About Those Digital Trails Created By Your Work Devices.


It’s never been easier, because of your use of employer-owned devices, for your bosses to track you.  And while courts have ruled that employers can legally monitor how their devices are being used, it doesn’t mean your employer can use that information as a basis to harass or fire you.

Either way, be supremely mindful of your digital tracks and the personal and career damage they can cause. Even if your bosses say they don’t track you, you should err on the side of caution and assume they do.  They may not be telling the truth.  Or they may be misinformed themselves.   Virtually all the employers I sue are using software to capture information about device usage and locations. And it’s a fact of life that when supervisors need a reason to fire you, they’ll head straight for those device logs and records, whether it’s legal for them to do so or not.  Monitoring software cleverly combines all kinds of information – GPS coordinates, phone books, business addresses, property records – to prepare detailed reports about the devices.  If you spent the night at someone’s home and had a company phone with you, the report will show – based on GPS coordinates and public property-ownership records – the address, the owner’s name, and how long the phone remained in that location.  If another employee was also at the house, such software reports that Employee X’s phone was at the same address all night. (Just for fun, if you want to see how programs can so easily track you, download the FollowMee app for your Android or iPhone, let it gather data for a week and then run a report showing your exact coordinates and how long you spent everywhere, to the second.)

These are things employees don’t think about – or even believe – until it’s too late.  I’ve represented employees who had no idea their digital tracks played a role in their firing until I discovered it during a lawsuit.

What can an employer learn about you?  Lots.  These reports can reveal who you live with, who you date, whether you drink, what kind of diseases you have (based on address information when you visit a medical specialist), whether you’re interviewing for another job, and whether you engage in activities your boss considers unseemly or contrary to its interests.  Maybe your boss has a romantic interest in you and uses reports to “coincidentally” run into you.  I’ve had employees tell me that.

Some suggestions:

  • Never use employer-owned devices if you have the option.  Use your own devices, and don’t ask your employer to reimburse you.  Reimbursement allows the company to make a claim that it has an ownership interest in your device.  If you must use a company-provided cellphone or computer, you should still get your own for personal purposes.  When not on the clock, leave the employer devices at the house or hotel.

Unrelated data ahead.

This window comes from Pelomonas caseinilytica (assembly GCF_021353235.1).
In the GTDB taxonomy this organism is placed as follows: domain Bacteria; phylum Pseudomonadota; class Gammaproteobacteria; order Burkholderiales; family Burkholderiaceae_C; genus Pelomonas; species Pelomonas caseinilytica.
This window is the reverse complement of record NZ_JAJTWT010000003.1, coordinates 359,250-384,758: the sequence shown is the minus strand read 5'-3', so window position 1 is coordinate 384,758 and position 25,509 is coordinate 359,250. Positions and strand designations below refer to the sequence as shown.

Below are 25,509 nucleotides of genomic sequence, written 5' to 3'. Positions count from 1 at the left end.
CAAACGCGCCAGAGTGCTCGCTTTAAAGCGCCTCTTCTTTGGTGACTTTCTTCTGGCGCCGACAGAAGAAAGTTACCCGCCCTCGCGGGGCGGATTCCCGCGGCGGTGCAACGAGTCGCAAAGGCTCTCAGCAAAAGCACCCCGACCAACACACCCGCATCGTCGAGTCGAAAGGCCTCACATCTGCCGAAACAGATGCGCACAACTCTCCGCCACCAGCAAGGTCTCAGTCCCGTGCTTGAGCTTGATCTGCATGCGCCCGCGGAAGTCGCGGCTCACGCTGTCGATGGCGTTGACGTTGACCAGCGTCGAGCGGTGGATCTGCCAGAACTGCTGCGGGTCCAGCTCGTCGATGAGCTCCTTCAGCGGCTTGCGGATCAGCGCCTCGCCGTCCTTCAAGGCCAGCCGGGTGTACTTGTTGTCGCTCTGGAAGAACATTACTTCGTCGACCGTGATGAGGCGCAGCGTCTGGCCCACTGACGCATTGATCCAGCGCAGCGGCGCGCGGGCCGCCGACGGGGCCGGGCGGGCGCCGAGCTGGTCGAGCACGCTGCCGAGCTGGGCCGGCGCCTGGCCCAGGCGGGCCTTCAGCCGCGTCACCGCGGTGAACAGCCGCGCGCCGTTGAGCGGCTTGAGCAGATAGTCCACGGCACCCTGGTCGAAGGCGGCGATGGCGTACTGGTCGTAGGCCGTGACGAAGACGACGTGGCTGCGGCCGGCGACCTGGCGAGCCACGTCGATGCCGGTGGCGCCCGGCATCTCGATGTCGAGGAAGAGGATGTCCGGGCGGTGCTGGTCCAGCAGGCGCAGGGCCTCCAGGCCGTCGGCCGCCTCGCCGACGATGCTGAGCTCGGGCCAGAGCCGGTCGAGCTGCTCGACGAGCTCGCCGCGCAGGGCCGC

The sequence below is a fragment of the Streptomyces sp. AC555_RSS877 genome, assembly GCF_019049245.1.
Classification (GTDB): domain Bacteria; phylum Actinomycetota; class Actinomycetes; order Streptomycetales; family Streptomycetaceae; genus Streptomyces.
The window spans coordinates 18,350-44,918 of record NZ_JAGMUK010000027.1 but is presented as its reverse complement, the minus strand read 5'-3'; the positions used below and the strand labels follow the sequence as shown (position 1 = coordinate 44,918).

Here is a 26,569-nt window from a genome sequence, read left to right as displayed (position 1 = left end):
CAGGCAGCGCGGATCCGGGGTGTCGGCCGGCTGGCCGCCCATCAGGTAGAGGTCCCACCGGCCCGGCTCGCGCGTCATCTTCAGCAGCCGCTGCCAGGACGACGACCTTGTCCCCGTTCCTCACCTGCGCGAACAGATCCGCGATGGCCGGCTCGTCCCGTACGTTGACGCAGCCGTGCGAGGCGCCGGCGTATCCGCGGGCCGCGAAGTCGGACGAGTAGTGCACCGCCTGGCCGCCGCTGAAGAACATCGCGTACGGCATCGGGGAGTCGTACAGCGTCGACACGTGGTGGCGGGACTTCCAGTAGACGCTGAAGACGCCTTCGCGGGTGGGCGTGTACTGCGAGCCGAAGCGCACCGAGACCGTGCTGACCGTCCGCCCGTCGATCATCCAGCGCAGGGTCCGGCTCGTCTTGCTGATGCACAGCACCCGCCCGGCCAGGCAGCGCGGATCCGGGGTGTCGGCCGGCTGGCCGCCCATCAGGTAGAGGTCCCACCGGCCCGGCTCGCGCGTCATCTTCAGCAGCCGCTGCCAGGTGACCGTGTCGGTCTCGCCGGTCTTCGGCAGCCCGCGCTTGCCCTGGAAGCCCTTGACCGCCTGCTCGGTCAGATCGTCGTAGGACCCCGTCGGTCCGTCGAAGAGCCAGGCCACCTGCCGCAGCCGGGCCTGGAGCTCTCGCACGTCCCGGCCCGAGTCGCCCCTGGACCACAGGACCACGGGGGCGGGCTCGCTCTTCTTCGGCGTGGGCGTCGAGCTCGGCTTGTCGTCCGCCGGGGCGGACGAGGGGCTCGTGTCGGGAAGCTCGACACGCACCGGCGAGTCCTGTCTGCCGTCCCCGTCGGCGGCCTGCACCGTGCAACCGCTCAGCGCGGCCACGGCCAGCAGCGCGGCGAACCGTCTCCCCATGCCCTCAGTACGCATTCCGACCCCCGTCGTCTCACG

• Leave the company car at home, or at the hotel if you’re traveling.  Employer vehicles almost always have GPS devices. These devices link latitude/longitude data with Google Maps and public records to reveal the exact names and addresses of every person and business you visited and the time spent at each location.  Leave the vehicle behind.  Get off your employer’s digital grid.  Take Uber or Lyft.

Have You Already Been The Victim of Employer Digital Surveillance?

You may have the right to sue an employer who used your digital trail to harass, discipline or fire you.  Even if your employer had the right to monitor device usage, it may have used the information it gained in an illegal way.  To use just one example, it would violate your rights if your employer secretly decided to fire you because you were diagnosed with cancer, something it learned because your phone’s GPS data showed that you suddenly began visiting an oncologist several times a month.

If you feel your rights have been violated and that your employer’s digital surveillance may have played a role, talk to an employee rights lawyer.  There are often telltale signs that surveillance was used against you. Perhaps your boss made an offhand comment about a confidential medical issue, a meeting you had at headquarters, or a trip you took to meet with a competitor about a new job.  Maybe your boss had been sexually harassing you and was using digital logs to track your dating and social activities.  Or maybe the action taken against you came immediately (and suspiciously) after a sensitive  event.  I use dozens of techniques to uncover the misuse of digital records.  The truth always comes out.

Good luck.

Jim Garrity

Employee Rights Lawyer, Florida & Georgia



Categories: Internal Investigations, Invasion of Privacy, Privacy Violations, Surveillance by Employer

Tags: , , , , , , , , , , , , , , , , ,

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